When we spoke, earlier this spring, he was at home, in Raleigh, North Carolina, wearing an Unreal Engine T-shirt and drinking a soda from Popeyes. Behind him were two high-end Yamaha keyboards. We were on video chat, and the lighting in the room was terrible. During our conversation, he vibrated gently, as if shaking his leg; I wondered if it was the soda. “It’s probably going to be in our lifetime that computers are going to be able to make images in real time that are completely indistinguishable from reality,” Sweeney told me. The topic had been much discussed in the industry, during the company’s early days. “That was foreseeable at the time,” he said. “And it’s really only starting to happen now.”

Sweeney grew up in Potomac, Maryland, and began writing little computer games when he was nine. After high school, he enrolled at the University of Maryland and studied mechanical engineering. He stayed in the dorms but spent some weekends at his parents’ house, where his computer lived. In 1991, he created ZZT, a text-based adventure game. Players could create their own puzzles and pay for add-ons, which Sweeney shipped to them on floppy disks. It was a sleeper hit. By then, he had started a company called Potomac Computer Systems. (It took its name from a consulting business he had wanted to start, for which he had already purchased stationery.) It operated out of his parents’ house. His father, a cartographer for the Department of Defense, ran its finances. Sweeney renamed the company Epic MegaGames—more imposing, to his ear—and hired a small team, including the game designer Cliff Bleszinski, who was still a teen-ager. “In many ways, Tim Sweeney was a father figure to me,” Bleszinski told me. “He showed me the way.”

Cartoon by Suerynn Lee

Sweeney’s lodestar was a company called id Software. In 1993, id released Doom, a first-person shooter about a husky space marine battling demons on the moons of Mars and in Hell. Doom was gory, detailed, and, crucially, fast: its developers had drawn on military research, among other things. But id also took the unusual step of releasing what it called Doom’s “engine”—the foundational code that made the game work. Previously, games had to be built from scratch, and companies kept their code proprietary: even knowing how to make a character crouch or jump gave them an edge. Online, Doom “mods” proliferated, and game studios built new games atop Doom’s architecture. Structurally, they weren’t a huge departure. Heretic was a fantastical first-person shooter about fighting the undead; Strife was a fantastical first-person shooter about fighting robots. But they were proofs of concept for a new method and philosophy of game-making. As Henry Lowood, a video-game historian at Stanford, told me, “The idea of the game engine was ‘We’re just producing the technology. Have at it.’ ”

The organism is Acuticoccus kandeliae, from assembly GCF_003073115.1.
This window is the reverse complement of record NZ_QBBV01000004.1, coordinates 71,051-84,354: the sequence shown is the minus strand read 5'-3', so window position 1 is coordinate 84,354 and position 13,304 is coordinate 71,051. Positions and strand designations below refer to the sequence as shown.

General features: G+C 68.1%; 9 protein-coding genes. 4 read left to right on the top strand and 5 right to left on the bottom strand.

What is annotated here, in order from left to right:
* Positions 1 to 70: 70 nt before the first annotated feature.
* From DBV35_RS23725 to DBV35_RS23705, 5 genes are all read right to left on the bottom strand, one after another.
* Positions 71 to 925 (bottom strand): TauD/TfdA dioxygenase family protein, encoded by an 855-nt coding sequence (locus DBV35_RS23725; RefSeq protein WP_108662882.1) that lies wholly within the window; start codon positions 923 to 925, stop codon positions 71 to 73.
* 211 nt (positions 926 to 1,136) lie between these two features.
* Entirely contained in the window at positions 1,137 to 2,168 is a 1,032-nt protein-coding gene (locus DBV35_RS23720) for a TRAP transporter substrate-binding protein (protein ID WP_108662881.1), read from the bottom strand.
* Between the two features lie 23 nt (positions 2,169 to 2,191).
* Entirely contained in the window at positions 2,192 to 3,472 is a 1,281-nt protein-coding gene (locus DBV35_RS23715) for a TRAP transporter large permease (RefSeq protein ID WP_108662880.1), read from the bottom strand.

Sweeney thought that he could do better. He soon began building his own first-person shooter, which he named Unreal. He recalled looking through art reference books and photographs to better understand shadows and light. When you spend hours thinking about computer graphics, he told me, the subject “tends to be unavoidable in your life. You’re walking through a dark scene outdoors at night, and it’s rainy, and you’re seeing the street light bounce off of the road, and you’re seeing all these beautiful fringes of color, and you realize, Oh, I should be able to render this.” Unreal looked impressive. Water was transparent, and flames flickered seemingly at random. After screenshots of the game were published, before its release, developers began contacting Sweeney, asking to use his engine for their own games.